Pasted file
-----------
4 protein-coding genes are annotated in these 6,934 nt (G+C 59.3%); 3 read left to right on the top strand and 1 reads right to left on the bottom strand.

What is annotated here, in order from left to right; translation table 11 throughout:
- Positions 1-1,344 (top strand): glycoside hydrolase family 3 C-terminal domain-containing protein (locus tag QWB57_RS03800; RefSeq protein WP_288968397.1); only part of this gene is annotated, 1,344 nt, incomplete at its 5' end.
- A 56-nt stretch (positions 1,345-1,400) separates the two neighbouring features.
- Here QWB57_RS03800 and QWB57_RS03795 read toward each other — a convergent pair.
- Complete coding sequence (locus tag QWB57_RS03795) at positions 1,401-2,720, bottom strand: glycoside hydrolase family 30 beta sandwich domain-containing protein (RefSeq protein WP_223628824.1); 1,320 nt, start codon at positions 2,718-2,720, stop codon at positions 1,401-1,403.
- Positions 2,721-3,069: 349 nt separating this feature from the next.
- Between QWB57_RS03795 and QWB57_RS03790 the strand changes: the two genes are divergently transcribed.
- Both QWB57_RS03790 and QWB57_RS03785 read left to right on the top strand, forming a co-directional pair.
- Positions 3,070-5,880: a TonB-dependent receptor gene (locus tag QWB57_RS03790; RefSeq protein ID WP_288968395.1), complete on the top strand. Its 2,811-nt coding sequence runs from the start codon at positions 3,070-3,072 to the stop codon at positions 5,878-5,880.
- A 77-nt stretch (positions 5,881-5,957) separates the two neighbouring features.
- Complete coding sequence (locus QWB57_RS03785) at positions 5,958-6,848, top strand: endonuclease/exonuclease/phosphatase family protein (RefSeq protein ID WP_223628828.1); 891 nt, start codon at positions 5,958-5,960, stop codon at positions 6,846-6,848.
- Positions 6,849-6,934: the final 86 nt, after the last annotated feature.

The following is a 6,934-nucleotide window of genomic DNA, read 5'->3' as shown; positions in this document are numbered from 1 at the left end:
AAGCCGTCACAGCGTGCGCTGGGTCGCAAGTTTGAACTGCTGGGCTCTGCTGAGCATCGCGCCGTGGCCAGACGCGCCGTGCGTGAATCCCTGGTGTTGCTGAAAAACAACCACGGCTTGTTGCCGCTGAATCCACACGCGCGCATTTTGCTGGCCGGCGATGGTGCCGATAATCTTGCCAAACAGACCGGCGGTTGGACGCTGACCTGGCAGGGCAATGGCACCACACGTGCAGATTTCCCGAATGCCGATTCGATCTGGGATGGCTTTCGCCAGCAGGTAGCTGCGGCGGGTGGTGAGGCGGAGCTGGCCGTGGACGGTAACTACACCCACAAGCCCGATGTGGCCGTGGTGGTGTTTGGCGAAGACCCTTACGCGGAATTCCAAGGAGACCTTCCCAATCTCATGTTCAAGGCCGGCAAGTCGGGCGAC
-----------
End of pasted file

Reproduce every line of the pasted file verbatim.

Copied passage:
4 protein-coding genes are annotated in these 6,934 nt (G+C 59.3%); 3 read left to right on the top strand and 1 reads right to left on the bottom strand.

What is annotated here, in order from left to right; translation table 11 throughout:
- Positions 1-1,344 (top strand): glycoside hydrolase family 3 C-terminal domain-containing protein (locus tag QWB57_RS03800; RefSeq protein WP_288968397.1); only part of this gene is annotated, 1,344 nt, incomplete at its 5' end.
- A 56-nt stretch (positions 1,345-1,400) separates the two neighbouring features.
- Here QWB57_RS03800 and QWB57_RS03795 read toward each other — a convergent pair.
- Complete coding sequence (locus tag QWB57_RS03795) at positions 1,401-2,720, bottom strand: glycoside hydrolase family 30 beta sandwich domain-containing protein (RefSeq protein WP_223628824.1); 1,320 nt, start codon at positions 2,718-2,720, stop codon at positions 1,401-1,403.
- Positions 2,721-3,069: 349 nt separating this feature from the next.
- Between QWB57_RS03795 and QWB57_RS03790 the strand changes: the two genes are divergently transcribed.
- Both QWB57_RS03790 and QWB57_RS03785 read left to right on the top strand, forming a co-directional pair.
- Positions 3,070-5,880: a TonB-dependent receptor gene (locus tag QWB57_RS03790; RefSeq protein ID WP_288968395.1), complete on the top strand. Its 2,811-nt coding sequence runs from the start codon at positions 3,070-3,072 to the stop codon at positions 5,878-5,880.
- A 77-nt stretch (positions 5,881-5,957) separates the two neighbouring features.
- Complete coding sequence (locus QWB57_RS03785) at positions 5,958-6,848, top strand: endonuclease/exonuclease/phosphatase family protein (RefSeq protein ID WP_223628828.1); 891 nt, start codon at positions 5,958-5,960, stop codon at positions 6,846-6,848.
- Positions 6,849-6,934: the final 86 nt, after the last annotated feature.

The following is a 6,934-nucleotide window of genomic DNA, read 5'->3' as shown; positions in this document are numbered from 1 at the left end:
AAGCCGTCACAGCGTGCGCTGGGTCGCAAGTTTGAACTGCTGGGCTCTGCTGAGCATCGCGCCGTGGCCAGACGCGCCGTGCGTGAATCCCTGGTGTTGCTGAAAAACAACCACGGCTTGTTGCCGCTGAATCCACACGCGCGCATTTTGCTGGCCGGCGATGGTGCCGATAATCTTGCCAAACAGACCGGCGGTTGGACGCTGACCTGGCAGGGCAATGGCACCACACGTGCAGATTTCCCGAATGCCGATTCGATCTGGGATGGCTTTCGCCAGCAGGTAGCTGCGGCGGGTGGTGAGGCGGAGCTGGCCGTGGACGGTAACTACACCCACAAGCCCGATGTGGCCGTGGTGGTGTTTGGCGAAGACCCTTACGCGGAATTCCAAGGAGACCTTCCCAATCTCATGTTCAAGGCCGGCAAGTCGGGCGAC